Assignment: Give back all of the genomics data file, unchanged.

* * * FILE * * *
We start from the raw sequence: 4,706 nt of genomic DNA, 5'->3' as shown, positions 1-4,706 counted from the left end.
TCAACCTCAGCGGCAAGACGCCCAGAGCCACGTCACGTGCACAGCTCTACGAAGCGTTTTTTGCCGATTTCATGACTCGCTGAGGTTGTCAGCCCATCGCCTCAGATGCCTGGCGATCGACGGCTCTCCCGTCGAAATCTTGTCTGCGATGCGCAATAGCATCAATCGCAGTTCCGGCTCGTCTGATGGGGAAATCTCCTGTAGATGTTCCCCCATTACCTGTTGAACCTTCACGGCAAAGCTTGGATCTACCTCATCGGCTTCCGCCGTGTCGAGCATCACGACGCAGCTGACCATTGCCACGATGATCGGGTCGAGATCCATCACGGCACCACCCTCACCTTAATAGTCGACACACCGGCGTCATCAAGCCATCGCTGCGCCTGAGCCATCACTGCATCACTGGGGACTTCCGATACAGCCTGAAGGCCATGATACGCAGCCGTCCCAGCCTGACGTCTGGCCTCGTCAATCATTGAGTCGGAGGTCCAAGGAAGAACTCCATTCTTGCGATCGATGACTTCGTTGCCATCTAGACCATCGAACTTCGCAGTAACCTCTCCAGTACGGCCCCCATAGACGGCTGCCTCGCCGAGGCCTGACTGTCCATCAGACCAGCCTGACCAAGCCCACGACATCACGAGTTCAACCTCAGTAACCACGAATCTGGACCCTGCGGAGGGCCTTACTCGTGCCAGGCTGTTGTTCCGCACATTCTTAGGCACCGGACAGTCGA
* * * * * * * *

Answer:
We start from the raw sequence: 4,706 nt of genomic DNA, 5'->3' as shown, positions 1-4,706 counted from the left end.
TCAACCTCAGCGGCAAGACGCCCAGAGCCACGTCACGTGCACAGCTCTACGAAGCGTTTTTTGCCGATTTCATGACTCGCTGAGGTTGTCAGCCCATCGCCTCAGATGCCTGGCGATCGACGGCTCTCCCGTCGAAATCTTGTCTGCGATGCGCAATAGCATCAATCGCAGTTCCGGCTCGTCTGATGGGGAAATCTCCTGTAGATGTTCCCCCATTACCTGTTGAACCTTCACGGCAAAGCTTGGATCTACCTCATCGGCTTCCGCCGTGTCGAGCATCACGACGCAGCTGACCATTGCCACGATGATCGGGTCGAGATCCATCACGGCACCACCCTCACCTTAATAGTCGACACACCGGCGTCATCAAGCCATCGCTGCGCCTGAGCCATCACTGCATCACTGGGGACTTCCGATACAGCCTGAAGGCCATGATACGCAGCCGTCCCAGCCTGACGTCTGGCCTCGTCAATCATTGAGTCGGAGGTCCAAGGAAGAACTCCATTCTTGCGATCGATGACTTCGTTGCCATCTAGACCATCGAACTTCGCAGTAACCTCTCCAGTACGGCCCCCATAGACGGCTGCCTCGCCGAGGCCTGACTGTCCATCAGACCAGCCTGACCAAGCCCACGACATCACGAGTTCAACCTCAGTAACCACGAATCTGGACCCTGCGGAGGGCCTTACTCGTGCCAGGCTGTTGTTCCGCACATTCTTAGGCACCGGACAGTCGA